Believe it or not, the cloud is not a magical wonderland that protects your data, nor does it have any unique and unheard of risks. Of course, when something is ‘over there’, it feels like it’s less your problem. So many things that would have perhaps been a nagging feeling about a server you set up in your datacentre may feel more distant when they are running in the cloud.
Technically speaking, the cloud does not make it easier to have poor security; it may, however, make poor security feel less painful psychologically. The thing that many of us fail to understand is that the cloud is just the same technology from an on-premise environment running somewhere else. Any risks that there would have been running a CRM app like Salesforce on premises are still there in the cloud, though the share of risks is much smaller since the provider takes care of some.
The cloud hasn’t made people more complacent to risks, but it also doesn’t seem to have made them more attentive to them either. This varies from organisation to organisation, of course. Some see the very specific language about what duties and risks are theirs in the contracts with their cloud providers and it wakes them up to all the things that may go wrong that they have forgotten.
The complacency comes from the fact that risks are still prioritised for action alongside everything else that pulls on organisations. If it will cost twice the money to fix a security risk as to increase profit margins by a third, what do you think an organisation will do? Organisations will ultimately act to further their main interests and IT security risks don’t often make the cut.
The single most common mistake users of public cloud make is to not read their contracts and understand where their responsibilities truly lie. Often people are unclear as to when and how the creation of a server in the cloud moves from the care and security of the provider to them.
I’ve run into folks who mistakenly thought their cloud provider was patching servers through some back door for them. They weren’t, and the servers went unpatched for months. Often organisations will forget that the layer of management given to them by the cloud provider will also need some security. The administrative users and rights used to configure and control the cloud systems will need to be treated just as carefully as any other privileged users in their systems.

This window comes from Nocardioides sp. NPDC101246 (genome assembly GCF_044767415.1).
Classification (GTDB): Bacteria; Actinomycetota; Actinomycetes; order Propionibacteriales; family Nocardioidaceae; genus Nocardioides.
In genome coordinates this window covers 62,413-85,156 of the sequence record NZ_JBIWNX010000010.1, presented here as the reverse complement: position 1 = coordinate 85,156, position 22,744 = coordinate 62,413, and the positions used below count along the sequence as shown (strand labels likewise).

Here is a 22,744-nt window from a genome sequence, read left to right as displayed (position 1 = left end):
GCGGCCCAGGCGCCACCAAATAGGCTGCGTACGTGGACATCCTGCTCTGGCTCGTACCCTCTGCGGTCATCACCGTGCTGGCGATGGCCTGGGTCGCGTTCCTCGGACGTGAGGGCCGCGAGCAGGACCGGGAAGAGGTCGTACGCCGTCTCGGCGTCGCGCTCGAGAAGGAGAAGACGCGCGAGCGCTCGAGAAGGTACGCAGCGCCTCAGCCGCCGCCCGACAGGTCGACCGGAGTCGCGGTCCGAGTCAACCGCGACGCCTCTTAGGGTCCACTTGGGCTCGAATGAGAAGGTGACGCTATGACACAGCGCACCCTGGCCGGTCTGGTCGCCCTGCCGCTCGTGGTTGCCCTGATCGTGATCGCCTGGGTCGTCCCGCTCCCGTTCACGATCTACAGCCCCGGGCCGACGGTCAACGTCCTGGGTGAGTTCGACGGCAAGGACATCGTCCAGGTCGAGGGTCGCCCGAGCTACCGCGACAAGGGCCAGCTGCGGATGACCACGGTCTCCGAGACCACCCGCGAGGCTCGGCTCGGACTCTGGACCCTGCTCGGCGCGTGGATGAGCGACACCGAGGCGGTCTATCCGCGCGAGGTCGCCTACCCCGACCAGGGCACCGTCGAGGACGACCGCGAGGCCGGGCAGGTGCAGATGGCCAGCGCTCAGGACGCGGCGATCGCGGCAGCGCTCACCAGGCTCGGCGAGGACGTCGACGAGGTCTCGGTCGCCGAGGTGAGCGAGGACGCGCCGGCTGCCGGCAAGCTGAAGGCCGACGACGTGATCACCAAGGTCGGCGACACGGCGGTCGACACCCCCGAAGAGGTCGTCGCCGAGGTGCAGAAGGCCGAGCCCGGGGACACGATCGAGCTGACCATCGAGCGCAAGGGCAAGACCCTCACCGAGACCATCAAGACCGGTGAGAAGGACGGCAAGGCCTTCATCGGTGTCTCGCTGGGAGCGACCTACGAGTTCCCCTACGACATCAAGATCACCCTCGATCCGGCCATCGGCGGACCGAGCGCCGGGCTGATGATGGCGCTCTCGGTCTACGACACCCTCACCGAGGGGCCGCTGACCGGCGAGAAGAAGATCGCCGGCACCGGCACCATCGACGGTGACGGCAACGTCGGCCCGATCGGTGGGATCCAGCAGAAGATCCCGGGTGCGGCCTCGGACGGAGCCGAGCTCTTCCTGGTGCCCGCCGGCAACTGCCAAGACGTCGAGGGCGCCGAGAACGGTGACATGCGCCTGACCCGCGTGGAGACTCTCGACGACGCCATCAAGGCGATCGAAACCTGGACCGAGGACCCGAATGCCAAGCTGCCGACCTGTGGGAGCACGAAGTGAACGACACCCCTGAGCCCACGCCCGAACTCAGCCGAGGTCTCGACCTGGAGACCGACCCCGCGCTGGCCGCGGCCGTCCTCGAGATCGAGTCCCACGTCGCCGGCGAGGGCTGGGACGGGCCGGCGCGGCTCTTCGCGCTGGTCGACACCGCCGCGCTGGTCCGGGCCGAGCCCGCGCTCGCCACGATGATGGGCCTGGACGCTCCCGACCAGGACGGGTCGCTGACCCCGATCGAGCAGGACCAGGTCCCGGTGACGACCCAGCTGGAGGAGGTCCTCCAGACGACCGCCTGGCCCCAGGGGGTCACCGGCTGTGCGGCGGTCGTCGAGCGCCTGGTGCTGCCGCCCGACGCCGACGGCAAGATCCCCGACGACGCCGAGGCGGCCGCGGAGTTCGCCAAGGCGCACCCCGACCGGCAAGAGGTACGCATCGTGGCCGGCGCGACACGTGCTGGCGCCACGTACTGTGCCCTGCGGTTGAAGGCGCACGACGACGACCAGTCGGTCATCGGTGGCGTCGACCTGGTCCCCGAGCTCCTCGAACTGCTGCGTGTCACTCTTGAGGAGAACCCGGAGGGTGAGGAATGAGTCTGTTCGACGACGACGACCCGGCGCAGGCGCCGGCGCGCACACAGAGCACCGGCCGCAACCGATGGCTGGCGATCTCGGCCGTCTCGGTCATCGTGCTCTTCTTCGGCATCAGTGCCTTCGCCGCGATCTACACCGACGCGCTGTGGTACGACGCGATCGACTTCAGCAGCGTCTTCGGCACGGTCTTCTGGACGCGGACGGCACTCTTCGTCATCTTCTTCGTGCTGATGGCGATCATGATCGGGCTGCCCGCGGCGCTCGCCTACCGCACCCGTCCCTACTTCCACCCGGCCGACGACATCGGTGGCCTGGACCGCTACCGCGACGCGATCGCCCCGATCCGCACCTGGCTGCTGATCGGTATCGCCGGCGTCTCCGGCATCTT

Properly securing public cloud resources is, in the end, no different than securing systems running on-premises. The differences, in principle, are none; and the differences in operation are minimal. The real trick to appropriate security in the public cloud is to treat it as if it’s just another datacentre.If there are ways that you want to apply security patterns that turn out not to work because things are running in the cloud, then deal with them as exceptions. You won’t find many.
The worst consequences of cloud security failures are conversations about cloud security failures. In the end, security in the cloud is only as bad as the user makes it. You could argue that the massive investments made by cloud providers to secure the underpinnings of the applications, servers, and other technologies they offer in the cloud actually makes cloud security quite a bit better.
But cloud is under a microscope because of its impact and potential. Combine that with the fact that there is this (most false) impression that the cloud is somehow less secure, and you get a multiplier for any cloud security failure that happens to occur.
Security in the public cloud will need to be a team effort just as it was on premises. There is a need for a security subject matter expert for sure. However, there will be pieces that require a cloud subject matter expert too. The real trouble here is that most organisations don’t have an appropriate process to manage and disseminate good security information for their current systems and moving to the cloud won’t magically fix that.
However, forward-looking organisations could use the opportunity afforded by a paradigm shift like moving to cloud to help establish a better process. Long standing security processes, e.g. those from SANS, are perfectly well suited to the cloud. Taking models that are proven and applying them to the new public cloud operations will definitely result in better outcomes.
From a security perspective, cloud has been mature for years. If you look at the intimidating list of security and even compliance certifications that the major cloud providers have you can see that no IT shop except the most elite (and well-funded) have ever come close to offering a platform as well secured. They have to. If the cloud providers had a major gap in security, especially considering how much undue attention is being paid to that security, then they would be done with overnight. It’s suffice to say that if you have very poor security in the public cloud, it’s likely you brought it in with you when you walked through the door.
Jonathan Sander, VP of Product Strategy at Lieberman Software